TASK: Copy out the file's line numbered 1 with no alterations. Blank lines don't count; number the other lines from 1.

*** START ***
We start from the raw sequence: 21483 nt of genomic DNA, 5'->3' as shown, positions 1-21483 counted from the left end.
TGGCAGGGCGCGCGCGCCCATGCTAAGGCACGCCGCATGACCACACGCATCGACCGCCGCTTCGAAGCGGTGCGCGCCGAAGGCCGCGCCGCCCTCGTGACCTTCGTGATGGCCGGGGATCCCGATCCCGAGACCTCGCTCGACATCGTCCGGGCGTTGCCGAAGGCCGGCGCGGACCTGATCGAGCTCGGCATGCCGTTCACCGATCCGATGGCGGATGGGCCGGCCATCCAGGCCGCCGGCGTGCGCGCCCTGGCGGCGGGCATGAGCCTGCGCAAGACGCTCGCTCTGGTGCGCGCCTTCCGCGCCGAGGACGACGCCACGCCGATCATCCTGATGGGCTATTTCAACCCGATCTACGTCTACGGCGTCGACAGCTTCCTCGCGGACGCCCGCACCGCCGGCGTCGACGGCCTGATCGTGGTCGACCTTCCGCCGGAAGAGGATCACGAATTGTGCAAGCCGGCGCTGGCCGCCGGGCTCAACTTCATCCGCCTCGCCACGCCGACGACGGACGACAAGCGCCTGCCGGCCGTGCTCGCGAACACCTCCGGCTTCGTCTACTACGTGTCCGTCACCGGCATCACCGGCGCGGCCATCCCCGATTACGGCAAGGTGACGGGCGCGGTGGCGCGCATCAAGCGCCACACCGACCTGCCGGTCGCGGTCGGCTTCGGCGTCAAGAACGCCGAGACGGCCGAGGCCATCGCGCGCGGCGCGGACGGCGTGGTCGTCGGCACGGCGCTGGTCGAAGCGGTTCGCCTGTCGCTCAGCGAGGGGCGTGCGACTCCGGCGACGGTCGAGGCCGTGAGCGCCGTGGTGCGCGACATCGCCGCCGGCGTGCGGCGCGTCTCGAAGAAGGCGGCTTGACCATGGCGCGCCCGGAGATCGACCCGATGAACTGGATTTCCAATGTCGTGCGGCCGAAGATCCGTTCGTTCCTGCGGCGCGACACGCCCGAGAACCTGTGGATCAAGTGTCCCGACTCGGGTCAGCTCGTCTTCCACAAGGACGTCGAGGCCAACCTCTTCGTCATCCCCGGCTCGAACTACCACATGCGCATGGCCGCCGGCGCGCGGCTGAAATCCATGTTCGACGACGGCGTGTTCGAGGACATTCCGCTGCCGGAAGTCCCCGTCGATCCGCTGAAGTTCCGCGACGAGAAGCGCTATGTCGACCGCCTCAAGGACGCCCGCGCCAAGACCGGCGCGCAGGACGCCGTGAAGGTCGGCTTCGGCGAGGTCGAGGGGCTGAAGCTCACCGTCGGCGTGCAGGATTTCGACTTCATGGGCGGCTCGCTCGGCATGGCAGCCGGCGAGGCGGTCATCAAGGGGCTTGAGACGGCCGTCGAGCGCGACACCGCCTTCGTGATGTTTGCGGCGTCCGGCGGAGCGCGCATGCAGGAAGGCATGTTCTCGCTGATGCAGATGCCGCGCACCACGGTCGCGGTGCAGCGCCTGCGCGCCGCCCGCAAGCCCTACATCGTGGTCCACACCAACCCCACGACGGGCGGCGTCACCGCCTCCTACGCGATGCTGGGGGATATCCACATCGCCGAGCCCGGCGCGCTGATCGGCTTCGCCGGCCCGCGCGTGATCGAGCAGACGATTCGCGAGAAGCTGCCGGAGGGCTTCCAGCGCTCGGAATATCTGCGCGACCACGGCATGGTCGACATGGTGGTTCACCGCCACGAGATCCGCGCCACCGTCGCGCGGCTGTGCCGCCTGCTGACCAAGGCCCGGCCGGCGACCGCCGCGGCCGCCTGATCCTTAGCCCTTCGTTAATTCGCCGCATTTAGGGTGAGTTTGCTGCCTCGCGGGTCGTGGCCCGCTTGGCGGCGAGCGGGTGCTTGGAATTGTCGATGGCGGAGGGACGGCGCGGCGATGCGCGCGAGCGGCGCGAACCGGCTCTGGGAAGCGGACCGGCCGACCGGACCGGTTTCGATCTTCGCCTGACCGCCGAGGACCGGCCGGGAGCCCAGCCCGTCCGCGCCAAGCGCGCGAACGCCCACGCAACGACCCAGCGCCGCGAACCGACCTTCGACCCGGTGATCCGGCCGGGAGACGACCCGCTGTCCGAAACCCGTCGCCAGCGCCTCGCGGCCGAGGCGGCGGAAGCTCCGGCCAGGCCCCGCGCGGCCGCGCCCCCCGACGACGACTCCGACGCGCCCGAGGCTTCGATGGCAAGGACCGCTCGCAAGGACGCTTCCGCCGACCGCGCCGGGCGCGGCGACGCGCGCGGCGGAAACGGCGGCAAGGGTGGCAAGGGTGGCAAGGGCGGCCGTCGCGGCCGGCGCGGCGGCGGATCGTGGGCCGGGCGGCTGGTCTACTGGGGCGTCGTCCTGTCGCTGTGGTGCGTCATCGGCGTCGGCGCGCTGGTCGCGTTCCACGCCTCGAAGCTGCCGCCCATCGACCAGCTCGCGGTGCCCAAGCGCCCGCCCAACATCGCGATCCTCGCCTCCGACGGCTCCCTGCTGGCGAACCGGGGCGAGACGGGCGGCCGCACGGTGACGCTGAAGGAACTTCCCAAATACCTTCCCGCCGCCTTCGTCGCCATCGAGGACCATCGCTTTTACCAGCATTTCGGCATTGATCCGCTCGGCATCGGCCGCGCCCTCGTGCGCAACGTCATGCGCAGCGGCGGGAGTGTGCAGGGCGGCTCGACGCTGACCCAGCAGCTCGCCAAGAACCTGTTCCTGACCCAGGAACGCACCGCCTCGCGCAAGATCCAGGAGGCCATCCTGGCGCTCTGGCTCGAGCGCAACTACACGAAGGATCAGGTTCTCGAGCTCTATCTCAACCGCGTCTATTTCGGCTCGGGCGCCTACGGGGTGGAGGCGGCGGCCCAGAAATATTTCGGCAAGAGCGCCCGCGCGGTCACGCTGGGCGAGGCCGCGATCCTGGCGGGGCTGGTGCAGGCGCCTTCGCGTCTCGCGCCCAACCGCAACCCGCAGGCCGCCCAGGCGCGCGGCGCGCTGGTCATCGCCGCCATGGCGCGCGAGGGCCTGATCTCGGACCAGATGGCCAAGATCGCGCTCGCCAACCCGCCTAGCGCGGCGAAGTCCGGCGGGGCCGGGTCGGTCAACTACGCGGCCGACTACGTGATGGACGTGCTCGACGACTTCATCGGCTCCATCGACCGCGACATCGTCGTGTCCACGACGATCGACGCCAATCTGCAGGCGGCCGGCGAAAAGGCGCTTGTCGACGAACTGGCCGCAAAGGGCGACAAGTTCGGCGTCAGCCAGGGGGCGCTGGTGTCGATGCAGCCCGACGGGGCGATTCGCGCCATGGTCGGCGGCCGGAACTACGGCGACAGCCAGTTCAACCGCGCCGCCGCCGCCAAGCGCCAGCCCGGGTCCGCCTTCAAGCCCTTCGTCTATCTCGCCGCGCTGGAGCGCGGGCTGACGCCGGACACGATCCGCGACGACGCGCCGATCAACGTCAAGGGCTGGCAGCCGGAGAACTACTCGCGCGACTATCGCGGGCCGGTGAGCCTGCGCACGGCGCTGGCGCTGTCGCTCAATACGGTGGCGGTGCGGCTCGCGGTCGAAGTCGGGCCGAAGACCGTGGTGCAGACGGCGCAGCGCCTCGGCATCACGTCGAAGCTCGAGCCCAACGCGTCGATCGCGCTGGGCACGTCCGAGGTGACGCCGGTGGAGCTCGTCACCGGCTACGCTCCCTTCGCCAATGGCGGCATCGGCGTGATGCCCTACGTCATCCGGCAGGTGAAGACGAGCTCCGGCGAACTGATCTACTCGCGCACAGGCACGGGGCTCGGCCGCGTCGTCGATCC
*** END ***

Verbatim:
We start from the raw sequence: 21483 nt of genomic DNA, 5'->3' as shown, positions 1-21483 counted from the left end.